In Legends, the Sith actually have their own version of the prophecy of the Chosen One: the prophecy of the Sith'ari. The Sith'ari is basically the Sith equivalent of the Jedi Chosen One, except that the Sith'ari would benefit the Sith over the Jedi. Sidious might have thought Anakin would become the Sith'ari instead of the Jedi Chosen One while Sidious was trying to recruit Anakin. After Anakin/Vader lost his limbs and was weakened in the Force, Sidious probably thought he would be the Sith'ari (he thought he would master the dark side of the Force and live forever).

The Legends novel Darth Plagueis provides yet another interpretation of the Jedi prophecy of the Chosen One (from Dooku) which favors the Sith. The following is a conversation between between then-Senator Palpatine and Dooku (still a member of the Jedi Order at the time), in which Dooku revealed the prophecy to Palpatine and his own interpretation of it. Because Dooku was still a Jedi, Palpatine deliberately played dumb so as not to reveal the fact that he was a Sith Lord:

“The Order’s place in this is a matter Sifo-Dyas and I have discussed endlessly,” Dooku snapped. “But the members of the Council are not similarly inclined. They are entrenched in archaic thinking, and slow to embrace change.” He paused, and adopted a sinister look. “Don’t let yourself be fooled, Palpatine. They see dark times ahead. In fact, they think of little else. That’s why they have allowed the Jedi to become involved in parochial conflicts like those at Galidraan, Yinchorr, and Baltizaar, which are like brush fires born of windblown embers from a massive blaze just beyond the horizon. But instead of actually rising up against the corruption in the Republic, perhaps disbanding the Senate entirely for a period of time, they have become fixated on prophecy. They await the coming of a prophesized redeemer who will bring balance to the Force and restore order.”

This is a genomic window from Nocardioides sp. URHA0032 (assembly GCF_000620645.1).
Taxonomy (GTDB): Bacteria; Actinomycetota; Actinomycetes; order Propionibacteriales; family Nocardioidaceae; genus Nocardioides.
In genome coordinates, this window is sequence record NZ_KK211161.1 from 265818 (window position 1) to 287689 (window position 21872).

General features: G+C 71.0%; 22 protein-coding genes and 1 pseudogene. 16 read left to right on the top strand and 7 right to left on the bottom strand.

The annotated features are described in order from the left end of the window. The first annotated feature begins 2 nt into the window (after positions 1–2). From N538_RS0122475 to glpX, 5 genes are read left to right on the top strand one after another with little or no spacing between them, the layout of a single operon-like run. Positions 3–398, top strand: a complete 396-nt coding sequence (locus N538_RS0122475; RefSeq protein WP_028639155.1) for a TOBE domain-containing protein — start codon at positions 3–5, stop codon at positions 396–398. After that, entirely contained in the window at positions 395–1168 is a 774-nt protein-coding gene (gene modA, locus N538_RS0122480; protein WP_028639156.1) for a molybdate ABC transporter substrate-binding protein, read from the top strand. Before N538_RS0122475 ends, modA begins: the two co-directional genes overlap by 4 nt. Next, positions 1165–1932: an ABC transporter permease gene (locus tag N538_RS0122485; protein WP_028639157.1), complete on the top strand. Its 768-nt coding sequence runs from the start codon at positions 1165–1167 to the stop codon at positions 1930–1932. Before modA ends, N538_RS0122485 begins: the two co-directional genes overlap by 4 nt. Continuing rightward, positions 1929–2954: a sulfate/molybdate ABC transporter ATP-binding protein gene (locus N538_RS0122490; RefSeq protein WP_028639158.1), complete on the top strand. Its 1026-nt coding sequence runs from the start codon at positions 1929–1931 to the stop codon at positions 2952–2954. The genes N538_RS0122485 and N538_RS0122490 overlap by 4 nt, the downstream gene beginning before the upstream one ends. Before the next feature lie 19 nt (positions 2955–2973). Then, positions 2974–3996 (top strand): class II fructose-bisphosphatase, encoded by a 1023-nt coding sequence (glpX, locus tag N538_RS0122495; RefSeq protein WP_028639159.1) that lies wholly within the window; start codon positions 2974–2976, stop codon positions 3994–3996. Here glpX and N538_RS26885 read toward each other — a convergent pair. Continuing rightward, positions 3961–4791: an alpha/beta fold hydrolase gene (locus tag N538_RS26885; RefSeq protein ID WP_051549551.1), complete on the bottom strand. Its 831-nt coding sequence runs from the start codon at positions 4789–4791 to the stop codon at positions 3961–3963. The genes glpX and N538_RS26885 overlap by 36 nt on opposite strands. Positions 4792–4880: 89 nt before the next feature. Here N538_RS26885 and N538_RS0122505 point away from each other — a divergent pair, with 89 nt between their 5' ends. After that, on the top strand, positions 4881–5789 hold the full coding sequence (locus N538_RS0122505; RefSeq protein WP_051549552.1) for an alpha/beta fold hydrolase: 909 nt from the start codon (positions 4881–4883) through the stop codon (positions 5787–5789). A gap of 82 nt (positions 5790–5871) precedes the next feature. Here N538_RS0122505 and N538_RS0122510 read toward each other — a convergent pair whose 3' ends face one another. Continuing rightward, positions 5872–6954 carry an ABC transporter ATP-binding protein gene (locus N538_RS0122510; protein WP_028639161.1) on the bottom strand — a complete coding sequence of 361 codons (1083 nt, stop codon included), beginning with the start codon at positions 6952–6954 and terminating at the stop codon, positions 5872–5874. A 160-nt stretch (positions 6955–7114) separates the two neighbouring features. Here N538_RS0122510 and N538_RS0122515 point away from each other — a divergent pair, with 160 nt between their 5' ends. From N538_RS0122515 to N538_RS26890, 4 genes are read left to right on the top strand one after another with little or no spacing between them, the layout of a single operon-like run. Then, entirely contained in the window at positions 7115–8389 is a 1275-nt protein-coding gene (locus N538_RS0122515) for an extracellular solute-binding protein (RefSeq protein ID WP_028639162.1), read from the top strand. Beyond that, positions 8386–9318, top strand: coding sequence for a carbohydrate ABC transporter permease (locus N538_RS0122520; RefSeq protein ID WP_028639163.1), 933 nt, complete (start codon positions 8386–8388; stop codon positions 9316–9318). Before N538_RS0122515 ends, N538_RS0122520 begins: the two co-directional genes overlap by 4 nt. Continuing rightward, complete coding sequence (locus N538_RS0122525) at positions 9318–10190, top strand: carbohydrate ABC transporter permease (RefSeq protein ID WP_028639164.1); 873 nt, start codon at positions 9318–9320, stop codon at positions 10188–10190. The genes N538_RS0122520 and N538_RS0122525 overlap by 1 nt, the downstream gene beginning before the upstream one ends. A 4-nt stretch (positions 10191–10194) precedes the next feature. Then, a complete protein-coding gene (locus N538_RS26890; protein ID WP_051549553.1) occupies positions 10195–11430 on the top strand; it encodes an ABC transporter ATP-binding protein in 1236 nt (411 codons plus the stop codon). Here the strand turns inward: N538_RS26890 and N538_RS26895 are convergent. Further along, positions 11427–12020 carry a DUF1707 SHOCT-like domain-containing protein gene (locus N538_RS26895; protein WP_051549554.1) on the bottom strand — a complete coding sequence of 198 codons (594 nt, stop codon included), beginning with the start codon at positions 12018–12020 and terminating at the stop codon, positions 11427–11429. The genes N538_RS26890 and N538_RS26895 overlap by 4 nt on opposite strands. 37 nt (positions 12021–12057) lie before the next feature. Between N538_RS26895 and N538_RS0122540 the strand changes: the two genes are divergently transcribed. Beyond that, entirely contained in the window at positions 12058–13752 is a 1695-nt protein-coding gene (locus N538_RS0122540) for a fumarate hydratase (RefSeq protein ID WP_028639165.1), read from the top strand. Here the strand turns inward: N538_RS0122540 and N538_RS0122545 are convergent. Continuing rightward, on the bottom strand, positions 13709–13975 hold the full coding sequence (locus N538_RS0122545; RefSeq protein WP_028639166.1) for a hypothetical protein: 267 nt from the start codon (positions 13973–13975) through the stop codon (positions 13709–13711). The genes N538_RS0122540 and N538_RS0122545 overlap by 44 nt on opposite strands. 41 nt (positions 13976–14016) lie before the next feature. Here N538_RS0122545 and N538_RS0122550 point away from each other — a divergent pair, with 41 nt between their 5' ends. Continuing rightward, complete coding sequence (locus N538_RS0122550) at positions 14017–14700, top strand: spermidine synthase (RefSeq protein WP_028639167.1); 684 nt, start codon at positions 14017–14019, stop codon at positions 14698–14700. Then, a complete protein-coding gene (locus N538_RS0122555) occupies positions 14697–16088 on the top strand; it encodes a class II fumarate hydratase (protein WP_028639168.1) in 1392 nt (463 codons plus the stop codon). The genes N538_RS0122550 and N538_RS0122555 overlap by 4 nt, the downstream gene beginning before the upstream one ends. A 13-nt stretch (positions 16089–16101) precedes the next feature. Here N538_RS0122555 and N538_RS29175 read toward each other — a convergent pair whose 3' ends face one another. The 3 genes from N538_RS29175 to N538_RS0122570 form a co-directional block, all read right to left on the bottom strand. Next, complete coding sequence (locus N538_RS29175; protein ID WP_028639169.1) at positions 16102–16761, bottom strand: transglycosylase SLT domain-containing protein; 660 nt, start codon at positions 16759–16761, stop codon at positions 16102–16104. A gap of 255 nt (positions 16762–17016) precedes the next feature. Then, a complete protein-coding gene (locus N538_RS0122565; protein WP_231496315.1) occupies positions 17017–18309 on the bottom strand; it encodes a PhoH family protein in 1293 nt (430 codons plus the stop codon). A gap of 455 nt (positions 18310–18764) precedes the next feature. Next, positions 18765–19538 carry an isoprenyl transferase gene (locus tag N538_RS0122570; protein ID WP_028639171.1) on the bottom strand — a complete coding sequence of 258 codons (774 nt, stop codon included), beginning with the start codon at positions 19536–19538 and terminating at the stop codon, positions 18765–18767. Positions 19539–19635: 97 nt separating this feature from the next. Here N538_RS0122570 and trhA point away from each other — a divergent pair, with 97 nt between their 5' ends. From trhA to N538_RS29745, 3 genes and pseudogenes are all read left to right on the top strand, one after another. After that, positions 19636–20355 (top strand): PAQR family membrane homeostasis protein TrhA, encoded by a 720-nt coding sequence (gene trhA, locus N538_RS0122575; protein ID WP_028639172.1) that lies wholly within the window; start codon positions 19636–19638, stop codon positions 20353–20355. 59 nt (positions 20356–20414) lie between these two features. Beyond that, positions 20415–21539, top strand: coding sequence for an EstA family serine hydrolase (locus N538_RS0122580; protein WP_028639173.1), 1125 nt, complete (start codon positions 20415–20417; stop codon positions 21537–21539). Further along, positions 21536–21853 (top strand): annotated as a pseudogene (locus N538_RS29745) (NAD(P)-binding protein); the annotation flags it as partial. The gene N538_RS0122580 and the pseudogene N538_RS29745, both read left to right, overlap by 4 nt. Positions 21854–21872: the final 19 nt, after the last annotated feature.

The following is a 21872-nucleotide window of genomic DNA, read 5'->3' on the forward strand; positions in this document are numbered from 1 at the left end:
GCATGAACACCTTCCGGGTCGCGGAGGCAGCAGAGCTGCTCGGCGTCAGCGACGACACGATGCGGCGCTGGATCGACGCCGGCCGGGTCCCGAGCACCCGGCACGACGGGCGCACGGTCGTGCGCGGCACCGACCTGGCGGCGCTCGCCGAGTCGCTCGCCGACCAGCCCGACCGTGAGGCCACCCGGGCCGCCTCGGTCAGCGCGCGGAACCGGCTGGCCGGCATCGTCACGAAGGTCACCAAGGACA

“A redeemer?” Palpatine stared at him in authentic surprise. “You’ve never alluded to this prophecy.”

“Nor would I now if I still thought of myself as loyal to the Order.”

“I never considered that the Force needed to be balanced.”

Dooku’s lip curled. “The Order interprets the prophecy to mean that the dark tide needs to be stemmed.”

“You don’t accept it?”

Dooku had an answer ready. “Here is the truth of it: the Jedi could fulfill the prophecy on their own, if they were willing to unleash the full powers of the Force.”

“The full powers of the Force,” Palpatine said. “I’m afraid you’ve lost me.”

Dooku blew out his breath. “Perhaps it’s something we can discuss in the future.”

“You’ve made your decision, then?”

Dooku nodded. “If one more Jedi dies because of indolence on the part of the Republic and moral equivocation on the part of the Council, I will leave the Temple and refuse to look back.”

pp. 293-294

Dooku rejected the Jedi Order's interpretation that "balance to the Force" meant defeat of the dark side of the Force. His position sounds suspiciously like the Sith belief that the Jedi don't use the "full powers of the Force" by rejecting the use of the dark side. The alleged "destroy the Sith" part of the prophecy is also notably absent.

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    Another piece I would add is that Sidious was very ambitious, and in some cases, downright arrogant. Though he had a nasty habit of being right very, very, often...
    – Brandon
    Sep 1, 2016 at 13:39

1. The Force was unbalanced due to having too many light-side users, who outnumbered the dark-side users.

The creation of the Jedi order ensured that the Jedi were always at peak strength; the training of Younglings at the temple allowed for quick

Meanwhile, the Sith were hindered by the Rule of Two, which only allowed for two Sith.

Yoda: Always two there are. A master, and an apprentice.

2. The Jedi misinterpreted the prophecy.

Obi-Wan believed that the prophecy fortold the destruction of the Sith.

Obi-wan: With all due respect, Master, is [Anakin] not the Chosen One? Is he not to destroy the Sith and bring balance to the Force?

Yoda, however, cautioned that this was not necessarily true.

Yoda: A prophecy . . . that misread could have been.